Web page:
Otis Elevating Railway at Palenville, NY
What appears to be a ski trail running up the side of the mountain is actually the right-of-way for the Otis Elevating Railway. The Otis was a cable-driven inclined railway that was approximately 8,000 feet long and ascended 1,600 feet on a 20% grade from the base station at Palenville, NY to the top of the “Wall of Manitou” at the legendary Catskill Mountain House. It was designed to compete with the NYC and the Ulster and Delaware for tourist traffic to the Catskills. Passengers would disembark steam boats at Catskill, NY (on the Hudson River) and then board the narrow gauge Catskill Mountain RR (not to be confused with the present-day tourist line operating out of Phoenicia, NY) for the ride to the base station at Palenville. From there, passengers were treated to a spectacular ride to the summit. The Otis opened in 1892 and only operated until 1918 – a victim of WWI and changing times for the Catskills in general. By this period, vacationers were increasingly discovering the wonders of “the west” (Yellowstone, Yosemite, Grand Canyon, etc.) and the Catskills were rapidly declining as a summer destination. Sharp-eyed observers can spot the Otis from the New York State Thruway by looking to the west at EXACTLY Milepost 108 (between the exits for Saugerties and Kingston) where the Thruway crests a short hill.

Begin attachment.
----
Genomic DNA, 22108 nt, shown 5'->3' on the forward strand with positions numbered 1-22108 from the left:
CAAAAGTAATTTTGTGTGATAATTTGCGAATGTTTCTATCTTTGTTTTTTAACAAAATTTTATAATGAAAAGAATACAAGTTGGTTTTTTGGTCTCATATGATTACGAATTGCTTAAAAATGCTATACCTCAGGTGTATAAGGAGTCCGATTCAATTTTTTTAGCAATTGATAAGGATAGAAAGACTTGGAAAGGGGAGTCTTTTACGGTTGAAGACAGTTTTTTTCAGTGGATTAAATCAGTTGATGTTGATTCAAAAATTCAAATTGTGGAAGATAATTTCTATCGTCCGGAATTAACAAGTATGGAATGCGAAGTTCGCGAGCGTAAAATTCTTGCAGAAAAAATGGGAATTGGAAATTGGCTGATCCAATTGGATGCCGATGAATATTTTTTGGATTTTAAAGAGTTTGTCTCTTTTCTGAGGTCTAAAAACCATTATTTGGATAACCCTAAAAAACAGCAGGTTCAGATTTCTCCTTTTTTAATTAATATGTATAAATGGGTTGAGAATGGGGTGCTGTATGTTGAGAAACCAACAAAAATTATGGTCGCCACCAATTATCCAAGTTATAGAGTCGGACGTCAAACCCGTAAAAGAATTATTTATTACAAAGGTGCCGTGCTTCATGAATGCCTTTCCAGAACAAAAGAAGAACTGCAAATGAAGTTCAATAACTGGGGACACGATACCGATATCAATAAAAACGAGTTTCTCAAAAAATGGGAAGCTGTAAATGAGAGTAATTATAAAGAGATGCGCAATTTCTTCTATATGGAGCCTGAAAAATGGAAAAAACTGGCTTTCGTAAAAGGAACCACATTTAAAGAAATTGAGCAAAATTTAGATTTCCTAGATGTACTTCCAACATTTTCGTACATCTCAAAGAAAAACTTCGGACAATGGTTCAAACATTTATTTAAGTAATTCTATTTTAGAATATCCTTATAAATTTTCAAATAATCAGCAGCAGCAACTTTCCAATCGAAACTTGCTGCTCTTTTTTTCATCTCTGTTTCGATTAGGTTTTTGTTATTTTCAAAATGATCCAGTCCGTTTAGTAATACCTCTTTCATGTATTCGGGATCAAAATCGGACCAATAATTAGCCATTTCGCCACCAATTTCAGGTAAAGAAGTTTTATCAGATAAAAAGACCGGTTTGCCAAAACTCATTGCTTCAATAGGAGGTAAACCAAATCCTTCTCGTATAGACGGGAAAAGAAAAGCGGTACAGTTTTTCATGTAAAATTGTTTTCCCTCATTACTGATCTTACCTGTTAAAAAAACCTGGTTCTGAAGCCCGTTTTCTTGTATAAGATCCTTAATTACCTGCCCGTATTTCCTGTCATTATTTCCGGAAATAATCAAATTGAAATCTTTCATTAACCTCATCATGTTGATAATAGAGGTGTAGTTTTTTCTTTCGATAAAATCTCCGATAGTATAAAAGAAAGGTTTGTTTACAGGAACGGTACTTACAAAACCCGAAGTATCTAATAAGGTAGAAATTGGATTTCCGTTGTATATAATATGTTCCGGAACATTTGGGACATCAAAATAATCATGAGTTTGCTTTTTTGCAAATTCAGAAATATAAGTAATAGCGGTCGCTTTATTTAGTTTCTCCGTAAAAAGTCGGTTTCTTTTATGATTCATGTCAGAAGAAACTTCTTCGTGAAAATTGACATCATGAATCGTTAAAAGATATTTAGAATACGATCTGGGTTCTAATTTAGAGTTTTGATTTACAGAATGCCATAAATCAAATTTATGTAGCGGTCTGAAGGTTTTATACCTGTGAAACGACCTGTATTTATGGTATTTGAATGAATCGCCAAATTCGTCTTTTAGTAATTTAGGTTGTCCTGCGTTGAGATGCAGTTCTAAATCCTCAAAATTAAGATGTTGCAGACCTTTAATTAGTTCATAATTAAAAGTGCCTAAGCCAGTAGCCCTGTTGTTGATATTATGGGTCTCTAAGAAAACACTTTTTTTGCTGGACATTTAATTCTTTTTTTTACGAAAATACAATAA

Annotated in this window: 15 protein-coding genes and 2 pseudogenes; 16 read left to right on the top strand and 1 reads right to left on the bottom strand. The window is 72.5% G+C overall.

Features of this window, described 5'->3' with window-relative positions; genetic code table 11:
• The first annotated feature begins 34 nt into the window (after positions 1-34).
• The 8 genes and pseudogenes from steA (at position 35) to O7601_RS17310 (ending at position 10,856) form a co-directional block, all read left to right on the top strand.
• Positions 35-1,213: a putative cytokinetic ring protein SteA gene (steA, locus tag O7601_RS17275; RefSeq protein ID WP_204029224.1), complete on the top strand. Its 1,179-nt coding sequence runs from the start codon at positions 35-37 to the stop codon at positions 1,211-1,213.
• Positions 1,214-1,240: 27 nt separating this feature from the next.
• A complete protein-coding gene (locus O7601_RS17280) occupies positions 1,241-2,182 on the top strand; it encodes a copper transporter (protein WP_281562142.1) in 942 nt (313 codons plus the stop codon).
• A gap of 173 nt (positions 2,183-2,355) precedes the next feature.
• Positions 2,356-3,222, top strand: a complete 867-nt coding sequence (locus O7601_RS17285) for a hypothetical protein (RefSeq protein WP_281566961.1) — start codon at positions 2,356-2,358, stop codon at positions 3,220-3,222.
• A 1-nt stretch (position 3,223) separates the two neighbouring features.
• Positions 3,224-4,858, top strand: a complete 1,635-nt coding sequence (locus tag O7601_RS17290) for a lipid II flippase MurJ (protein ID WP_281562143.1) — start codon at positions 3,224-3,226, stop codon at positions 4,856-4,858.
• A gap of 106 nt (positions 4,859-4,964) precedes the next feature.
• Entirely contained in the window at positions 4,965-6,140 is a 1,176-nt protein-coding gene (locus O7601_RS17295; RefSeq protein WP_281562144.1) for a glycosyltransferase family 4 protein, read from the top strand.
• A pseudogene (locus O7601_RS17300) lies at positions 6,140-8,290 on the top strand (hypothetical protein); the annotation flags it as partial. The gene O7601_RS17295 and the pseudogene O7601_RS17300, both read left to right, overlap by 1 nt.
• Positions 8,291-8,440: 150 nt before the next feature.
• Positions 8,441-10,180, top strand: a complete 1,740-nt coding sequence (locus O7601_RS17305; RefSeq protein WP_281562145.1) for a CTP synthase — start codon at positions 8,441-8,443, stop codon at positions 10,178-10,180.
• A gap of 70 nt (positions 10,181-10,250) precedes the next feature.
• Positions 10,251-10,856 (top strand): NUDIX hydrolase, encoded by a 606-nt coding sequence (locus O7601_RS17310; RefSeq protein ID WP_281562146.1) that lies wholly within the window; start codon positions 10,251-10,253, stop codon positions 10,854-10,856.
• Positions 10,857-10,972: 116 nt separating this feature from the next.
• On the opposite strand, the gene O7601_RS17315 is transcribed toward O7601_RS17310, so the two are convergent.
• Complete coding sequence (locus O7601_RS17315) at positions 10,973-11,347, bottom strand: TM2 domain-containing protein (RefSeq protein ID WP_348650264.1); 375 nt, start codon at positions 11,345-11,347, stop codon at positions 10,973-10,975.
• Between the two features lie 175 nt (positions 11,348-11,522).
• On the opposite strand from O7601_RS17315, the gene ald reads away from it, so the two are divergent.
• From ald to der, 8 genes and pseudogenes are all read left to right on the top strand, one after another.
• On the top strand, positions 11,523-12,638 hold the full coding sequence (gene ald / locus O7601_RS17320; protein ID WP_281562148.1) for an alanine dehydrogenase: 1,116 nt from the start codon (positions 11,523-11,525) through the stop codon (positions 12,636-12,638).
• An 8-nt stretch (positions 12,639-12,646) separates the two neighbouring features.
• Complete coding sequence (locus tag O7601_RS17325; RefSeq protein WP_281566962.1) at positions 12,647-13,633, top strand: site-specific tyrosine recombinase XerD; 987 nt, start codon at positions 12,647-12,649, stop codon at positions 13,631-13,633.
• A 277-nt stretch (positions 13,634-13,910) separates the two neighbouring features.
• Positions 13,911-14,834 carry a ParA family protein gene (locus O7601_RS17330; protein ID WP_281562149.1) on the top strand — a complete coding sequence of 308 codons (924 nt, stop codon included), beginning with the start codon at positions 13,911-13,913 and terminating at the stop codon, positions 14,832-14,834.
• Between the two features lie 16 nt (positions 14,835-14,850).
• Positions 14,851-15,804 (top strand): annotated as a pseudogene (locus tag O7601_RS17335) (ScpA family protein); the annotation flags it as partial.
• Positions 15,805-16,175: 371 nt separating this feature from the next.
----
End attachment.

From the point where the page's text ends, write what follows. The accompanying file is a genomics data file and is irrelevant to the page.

Photographed by Rich Kugel, May 25, 2008.
Added to the photo archive by Rich Kugel, May 30, 2008.
Railroad: Otis Elevating Railway.
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